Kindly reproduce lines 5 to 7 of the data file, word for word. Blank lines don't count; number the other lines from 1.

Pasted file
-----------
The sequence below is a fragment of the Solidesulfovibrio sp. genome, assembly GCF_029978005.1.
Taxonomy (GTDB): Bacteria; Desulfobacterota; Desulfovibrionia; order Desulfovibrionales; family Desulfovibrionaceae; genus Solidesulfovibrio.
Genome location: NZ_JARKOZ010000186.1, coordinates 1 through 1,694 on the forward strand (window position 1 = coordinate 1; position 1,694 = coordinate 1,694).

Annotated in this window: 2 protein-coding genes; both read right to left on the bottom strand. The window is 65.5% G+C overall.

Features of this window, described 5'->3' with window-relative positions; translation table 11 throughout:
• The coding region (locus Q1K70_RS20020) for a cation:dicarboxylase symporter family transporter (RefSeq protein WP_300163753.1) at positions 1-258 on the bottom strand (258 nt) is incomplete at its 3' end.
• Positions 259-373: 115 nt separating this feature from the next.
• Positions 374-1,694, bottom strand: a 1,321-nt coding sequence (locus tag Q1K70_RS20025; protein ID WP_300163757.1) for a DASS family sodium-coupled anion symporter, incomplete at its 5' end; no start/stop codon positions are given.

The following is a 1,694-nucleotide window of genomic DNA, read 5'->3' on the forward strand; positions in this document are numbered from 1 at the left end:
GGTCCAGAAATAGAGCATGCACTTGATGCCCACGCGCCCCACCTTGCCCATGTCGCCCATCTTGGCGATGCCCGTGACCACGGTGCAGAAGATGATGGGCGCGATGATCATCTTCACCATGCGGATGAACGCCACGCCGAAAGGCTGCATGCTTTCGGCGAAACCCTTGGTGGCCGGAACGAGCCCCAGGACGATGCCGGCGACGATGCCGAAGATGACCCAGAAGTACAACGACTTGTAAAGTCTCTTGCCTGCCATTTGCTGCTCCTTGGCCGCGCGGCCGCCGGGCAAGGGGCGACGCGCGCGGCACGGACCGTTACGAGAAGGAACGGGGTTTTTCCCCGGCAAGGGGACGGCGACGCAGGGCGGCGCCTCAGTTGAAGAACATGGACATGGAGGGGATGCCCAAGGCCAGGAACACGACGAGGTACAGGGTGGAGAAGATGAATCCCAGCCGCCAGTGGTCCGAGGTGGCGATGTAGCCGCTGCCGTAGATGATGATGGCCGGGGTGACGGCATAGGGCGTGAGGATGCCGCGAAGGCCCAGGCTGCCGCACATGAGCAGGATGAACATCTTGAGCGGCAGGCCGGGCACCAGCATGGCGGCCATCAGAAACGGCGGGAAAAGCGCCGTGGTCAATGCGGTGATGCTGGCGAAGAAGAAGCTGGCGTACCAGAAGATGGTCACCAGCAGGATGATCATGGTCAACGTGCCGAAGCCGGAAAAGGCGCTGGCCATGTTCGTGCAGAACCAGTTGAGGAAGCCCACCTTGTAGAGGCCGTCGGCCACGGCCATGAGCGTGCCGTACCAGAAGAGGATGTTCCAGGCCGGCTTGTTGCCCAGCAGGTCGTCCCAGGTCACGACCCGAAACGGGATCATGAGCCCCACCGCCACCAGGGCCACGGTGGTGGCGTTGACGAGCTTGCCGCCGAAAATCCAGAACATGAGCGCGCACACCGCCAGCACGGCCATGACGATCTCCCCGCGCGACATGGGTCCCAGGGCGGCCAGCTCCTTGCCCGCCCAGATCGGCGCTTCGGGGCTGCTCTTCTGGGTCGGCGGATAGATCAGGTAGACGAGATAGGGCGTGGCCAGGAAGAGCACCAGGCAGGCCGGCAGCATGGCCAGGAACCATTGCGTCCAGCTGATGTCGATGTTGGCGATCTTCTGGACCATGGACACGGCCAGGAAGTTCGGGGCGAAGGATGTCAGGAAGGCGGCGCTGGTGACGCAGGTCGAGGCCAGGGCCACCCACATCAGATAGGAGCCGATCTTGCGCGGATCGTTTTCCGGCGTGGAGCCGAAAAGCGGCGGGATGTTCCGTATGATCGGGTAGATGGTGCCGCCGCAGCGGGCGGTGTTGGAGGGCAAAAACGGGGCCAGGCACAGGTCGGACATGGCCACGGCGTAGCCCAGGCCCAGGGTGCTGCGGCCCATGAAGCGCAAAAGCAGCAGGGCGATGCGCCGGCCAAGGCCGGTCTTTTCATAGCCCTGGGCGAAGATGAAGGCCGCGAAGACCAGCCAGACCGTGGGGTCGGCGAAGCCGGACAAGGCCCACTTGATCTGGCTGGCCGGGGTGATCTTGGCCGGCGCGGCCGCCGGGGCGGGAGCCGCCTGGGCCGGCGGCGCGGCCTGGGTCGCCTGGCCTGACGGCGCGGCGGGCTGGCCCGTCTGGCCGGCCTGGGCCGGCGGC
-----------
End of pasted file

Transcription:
Features of this window, described 5'->3' with window-relative positions; translation table 11 throughout:
• The coding region (locus Q1K70_RS20020) for a cation:dicarboxylase symporter family transporter (RefSeq protein WP_300163753.1) at positions 1-258 on the bottom strand (258 nt) is incomplete at its 3' end.
• Positions 259-373: 115 nt separating this feature from the next.